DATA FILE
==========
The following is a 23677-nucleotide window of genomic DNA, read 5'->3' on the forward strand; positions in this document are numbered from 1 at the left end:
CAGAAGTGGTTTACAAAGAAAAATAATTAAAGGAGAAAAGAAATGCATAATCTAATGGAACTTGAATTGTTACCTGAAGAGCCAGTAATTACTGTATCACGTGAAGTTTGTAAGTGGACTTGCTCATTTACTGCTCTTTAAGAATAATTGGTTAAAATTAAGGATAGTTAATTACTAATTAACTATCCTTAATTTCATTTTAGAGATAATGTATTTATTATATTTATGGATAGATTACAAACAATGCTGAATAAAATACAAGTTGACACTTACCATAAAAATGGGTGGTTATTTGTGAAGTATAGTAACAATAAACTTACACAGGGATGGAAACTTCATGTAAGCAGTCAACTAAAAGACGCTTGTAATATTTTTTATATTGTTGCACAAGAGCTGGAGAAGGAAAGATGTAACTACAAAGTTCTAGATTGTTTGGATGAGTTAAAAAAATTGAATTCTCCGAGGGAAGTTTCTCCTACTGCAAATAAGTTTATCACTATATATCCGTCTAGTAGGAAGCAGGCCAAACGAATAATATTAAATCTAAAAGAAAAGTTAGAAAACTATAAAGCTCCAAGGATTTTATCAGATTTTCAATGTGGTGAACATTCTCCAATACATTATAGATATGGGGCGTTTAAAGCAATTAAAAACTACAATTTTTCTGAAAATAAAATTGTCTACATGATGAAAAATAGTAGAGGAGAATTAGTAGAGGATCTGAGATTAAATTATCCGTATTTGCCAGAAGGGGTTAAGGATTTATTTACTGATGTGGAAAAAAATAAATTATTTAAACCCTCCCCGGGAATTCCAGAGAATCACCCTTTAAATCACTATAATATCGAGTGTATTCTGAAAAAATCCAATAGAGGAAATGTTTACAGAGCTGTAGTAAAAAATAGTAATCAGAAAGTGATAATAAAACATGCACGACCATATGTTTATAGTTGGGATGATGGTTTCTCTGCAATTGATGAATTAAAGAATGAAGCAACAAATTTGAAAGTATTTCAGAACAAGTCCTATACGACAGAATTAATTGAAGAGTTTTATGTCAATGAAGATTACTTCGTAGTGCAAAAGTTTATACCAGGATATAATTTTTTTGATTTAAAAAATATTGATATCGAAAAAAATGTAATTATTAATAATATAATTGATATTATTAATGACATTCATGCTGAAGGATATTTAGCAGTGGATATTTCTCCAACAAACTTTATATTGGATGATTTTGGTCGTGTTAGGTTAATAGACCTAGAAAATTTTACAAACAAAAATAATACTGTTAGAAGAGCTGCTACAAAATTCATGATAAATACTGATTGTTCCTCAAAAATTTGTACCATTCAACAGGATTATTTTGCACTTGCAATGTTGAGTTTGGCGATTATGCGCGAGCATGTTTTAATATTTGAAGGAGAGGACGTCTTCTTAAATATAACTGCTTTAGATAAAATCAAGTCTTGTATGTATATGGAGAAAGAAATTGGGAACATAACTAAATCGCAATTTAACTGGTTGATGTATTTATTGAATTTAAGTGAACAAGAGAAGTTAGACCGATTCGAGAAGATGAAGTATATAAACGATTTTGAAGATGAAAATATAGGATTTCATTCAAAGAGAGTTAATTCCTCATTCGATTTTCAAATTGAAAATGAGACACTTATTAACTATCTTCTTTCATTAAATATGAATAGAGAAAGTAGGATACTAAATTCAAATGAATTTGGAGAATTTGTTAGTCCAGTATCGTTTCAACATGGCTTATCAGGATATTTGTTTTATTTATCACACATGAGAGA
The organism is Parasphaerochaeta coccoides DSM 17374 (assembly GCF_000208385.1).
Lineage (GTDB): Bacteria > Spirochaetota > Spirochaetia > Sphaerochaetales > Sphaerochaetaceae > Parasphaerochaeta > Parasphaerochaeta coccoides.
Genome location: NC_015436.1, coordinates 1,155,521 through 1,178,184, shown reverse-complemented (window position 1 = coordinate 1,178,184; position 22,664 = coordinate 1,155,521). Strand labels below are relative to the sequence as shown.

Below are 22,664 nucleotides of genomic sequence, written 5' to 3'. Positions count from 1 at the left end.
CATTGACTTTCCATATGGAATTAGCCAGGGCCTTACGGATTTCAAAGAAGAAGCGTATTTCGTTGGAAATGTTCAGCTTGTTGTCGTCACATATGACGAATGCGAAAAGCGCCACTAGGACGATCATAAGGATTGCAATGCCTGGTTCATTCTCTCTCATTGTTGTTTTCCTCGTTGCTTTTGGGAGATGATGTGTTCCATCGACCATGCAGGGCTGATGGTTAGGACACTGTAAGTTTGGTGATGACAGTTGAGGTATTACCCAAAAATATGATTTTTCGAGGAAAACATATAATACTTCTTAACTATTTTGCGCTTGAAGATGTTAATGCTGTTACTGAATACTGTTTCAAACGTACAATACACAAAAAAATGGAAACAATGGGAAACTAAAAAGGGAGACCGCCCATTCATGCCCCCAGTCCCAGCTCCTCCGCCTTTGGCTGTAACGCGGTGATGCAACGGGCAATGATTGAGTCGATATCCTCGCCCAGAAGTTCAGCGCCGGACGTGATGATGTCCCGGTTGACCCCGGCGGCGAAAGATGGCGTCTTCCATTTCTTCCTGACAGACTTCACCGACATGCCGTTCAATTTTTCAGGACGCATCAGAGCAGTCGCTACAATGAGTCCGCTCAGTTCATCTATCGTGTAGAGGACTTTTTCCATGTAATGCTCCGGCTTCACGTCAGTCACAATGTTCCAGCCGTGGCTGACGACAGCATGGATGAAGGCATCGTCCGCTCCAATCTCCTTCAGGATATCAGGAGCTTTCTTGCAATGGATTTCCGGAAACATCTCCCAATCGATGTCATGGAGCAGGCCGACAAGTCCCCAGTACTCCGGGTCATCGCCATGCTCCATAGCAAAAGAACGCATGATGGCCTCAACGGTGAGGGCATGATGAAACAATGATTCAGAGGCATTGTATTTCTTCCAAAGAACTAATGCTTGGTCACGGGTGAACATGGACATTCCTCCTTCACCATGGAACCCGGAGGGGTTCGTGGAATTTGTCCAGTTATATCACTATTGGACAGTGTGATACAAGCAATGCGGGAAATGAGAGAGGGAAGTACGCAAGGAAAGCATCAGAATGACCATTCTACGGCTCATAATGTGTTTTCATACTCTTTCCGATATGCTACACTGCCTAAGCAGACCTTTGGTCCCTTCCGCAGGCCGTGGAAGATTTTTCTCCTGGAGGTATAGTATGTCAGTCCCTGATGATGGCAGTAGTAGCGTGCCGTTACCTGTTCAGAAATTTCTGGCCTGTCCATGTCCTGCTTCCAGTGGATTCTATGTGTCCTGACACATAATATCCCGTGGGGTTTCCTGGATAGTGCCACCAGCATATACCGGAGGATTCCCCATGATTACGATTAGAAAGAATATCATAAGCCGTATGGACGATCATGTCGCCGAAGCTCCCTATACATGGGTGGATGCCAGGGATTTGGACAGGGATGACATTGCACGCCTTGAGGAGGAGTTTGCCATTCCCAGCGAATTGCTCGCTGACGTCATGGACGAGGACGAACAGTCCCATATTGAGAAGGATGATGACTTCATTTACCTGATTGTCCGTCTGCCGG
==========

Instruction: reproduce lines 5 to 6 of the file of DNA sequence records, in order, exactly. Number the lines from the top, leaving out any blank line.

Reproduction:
Genome location: NC_015436.1, coordinates 1,155,521 through 1,178,184, shown reverse-complemented (window position 1 = coordinate 1,178,184; position 22,664 = coordinate 1,155,521). Strand labels below are relative to the sequence as shown.

Below are 22,664 nucleotides of genomic sequence, written 5' to 3'. Positions count from 1 at the left end.